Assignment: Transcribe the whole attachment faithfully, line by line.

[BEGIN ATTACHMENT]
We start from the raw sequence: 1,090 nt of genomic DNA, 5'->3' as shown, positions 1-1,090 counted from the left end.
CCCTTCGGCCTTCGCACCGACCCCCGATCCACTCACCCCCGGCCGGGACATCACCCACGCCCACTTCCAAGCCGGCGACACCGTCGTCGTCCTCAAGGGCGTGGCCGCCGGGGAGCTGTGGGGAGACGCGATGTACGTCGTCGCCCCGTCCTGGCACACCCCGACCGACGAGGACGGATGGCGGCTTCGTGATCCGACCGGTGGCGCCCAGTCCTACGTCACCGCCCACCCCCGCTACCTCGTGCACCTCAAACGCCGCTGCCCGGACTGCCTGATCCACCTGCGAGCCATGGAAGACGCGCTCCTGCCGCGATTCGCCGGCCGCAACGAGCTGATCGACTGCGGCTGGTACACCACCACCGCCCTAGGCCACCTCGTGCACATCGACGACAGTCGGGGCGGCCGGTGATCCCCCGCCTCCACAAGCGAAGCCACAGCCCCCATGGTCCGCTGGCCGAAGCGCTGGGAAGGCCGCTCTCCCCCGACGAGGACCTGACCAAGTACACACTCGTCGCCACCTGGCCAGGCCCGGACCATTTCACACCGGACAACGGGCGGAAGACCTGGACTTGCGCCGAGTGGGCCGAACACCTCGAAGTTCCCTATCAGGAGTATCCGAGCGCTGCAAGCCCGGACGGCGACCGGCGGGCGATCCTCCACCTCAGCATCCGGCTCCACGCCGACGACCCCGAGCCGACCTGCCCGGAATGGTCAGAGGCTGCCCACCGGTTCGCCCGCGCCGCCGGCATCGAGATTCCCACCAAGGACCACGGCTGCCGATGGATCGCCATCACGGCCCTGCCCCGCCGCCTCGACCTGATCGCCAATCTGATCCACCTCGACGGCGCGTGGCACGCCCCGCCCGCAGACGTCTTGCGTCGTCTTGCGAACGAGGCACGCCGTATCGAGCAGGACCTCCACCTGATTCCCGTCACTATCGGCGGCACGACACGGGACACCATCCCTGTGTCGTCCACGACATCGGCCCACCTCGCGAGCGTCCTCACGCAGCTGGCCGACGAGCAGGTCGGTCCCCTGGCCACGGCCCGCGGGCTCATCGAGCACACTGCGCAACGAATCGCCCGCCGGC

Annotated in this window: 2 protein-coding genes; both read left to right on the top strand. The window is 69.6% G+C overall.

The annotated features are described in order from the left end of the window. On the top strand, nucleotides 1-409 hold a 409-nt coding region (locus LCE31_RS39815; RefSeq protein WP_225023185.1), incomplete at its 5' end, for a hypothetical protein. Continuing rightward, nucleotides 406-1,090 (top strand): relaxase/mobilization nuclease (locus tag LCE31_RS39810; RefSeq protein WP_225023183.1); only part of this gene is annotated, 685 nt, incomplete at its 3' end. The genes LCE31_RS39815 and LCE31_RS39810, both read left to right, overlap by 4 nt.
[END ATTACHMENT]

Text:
We start from the raw sequence: 1,090 nt of genomic DNA, 5'->3' as shown, positions 1-1,090 counted from the left end.
CCCTTCGGCCTTCGCACCGACCCCCGATCCACTCACCCCCGGCCGGGACATCACCCACGCCCACTTCCAAGCCGGCGACACCGTCGTCGTCCTCAAGGGCGTGGCCGCCGGGGAGCTGTGGGGAGACGCGATGTACGTCGTCGCCCCGTCCTGGCACACCCCGACCGACGAGGACGGATGGCGGCTTCGTGATCCGACCGGTGGCGCCCAGTCCTACGTCACCGCCCACCCCCGCTACCTCGTGCACCTCAAACGCCGCTGCCCGGACTGCCTGATCCACCTGCGAGCCATGGAAGACGCGCTCCTGCCGCGATTCGCCGGCCGCAACGAGCTGATCGACTGCGGCTGGTACACCACCACCGCCCTAGGCCACCTCGTGCACATCGACGACAGTCGGGGCGGCCGGTGATCCCCCGCCTCCACAAGCGAAGCCACAGCCCCCATGGTCCGCTGGCCGAAGCGCTGGGAAGGCCGCTCTCCCCCGACGAGGACCTGACCAAGTACACACTCGTCGCCACCTGGCCAGGCCCGGACCATTTCACACCGGACAACGGGCGGAAGACCTGGACTTGCGCCGAGTGGGCCGAACACCTCGAAGTTCCCTATCAGGAGTATCCGAGCGCTGCAAGCCCGGACGGCGACCGGCGGGCGATCCTCCACCTCAGCATCCGGCTCCACGCCGACGACCCCGAGCCGACCTGCCCGGAATGGTCAGAGGCTGCCCACCGGTTCGCCCGCGCCGCCGGCATCGAGATTCCCACCAAGGACCACGGCTGCCGATGGATCGCCATCACGGCCCTGCCCCGCCGCCTCGACCTGATCGCCAATCTGATCCACCTCGACGGCGCGTGGCACGCCCCGCCCGCAGACGTCTTGCGTCGTCTTGCGAACGAGGCACGCCGTATCGAGCAGGACCTCCACCTGATTCCCGTCACTATCGGCGGCACGACACGGGACACCATCCCTGTGTCGTCCACGACATCGGCCCACCTCGCGAGCGTCCTCACGCAGCTGGCCGACGAGCAGGTCGGTCCCCTGGCCACGGCCCGCGGGCTCATCGAGCACACTGCGCAACGAATCGCCCGCCGGC

Annotated in this window: 2 protein-coding genes; both read left to right on the top strand. The window is 69.6% G+C overall.

The annotated features are described in order from the left end of the window. On the top strand, nucleotides 1-409 hold a 409-nt coding region (locus LCE31_RS39815; RefSeq protein WP_225023185.1), incomplete at its 5' end, for a hypothetical protein. Continuing rightward, nucleotides 406-1,090 (top strand): relaxase/mobilization nuclease (locus tag LCE31_RS39810; RefSeq protein WP_225023183.1); only part of this gene is annotated, 685 nt, incomplete at its 3' end. The genes LCE31_RS39815 and LCE31_RS39810, both read left to right, overlap by 4 nt.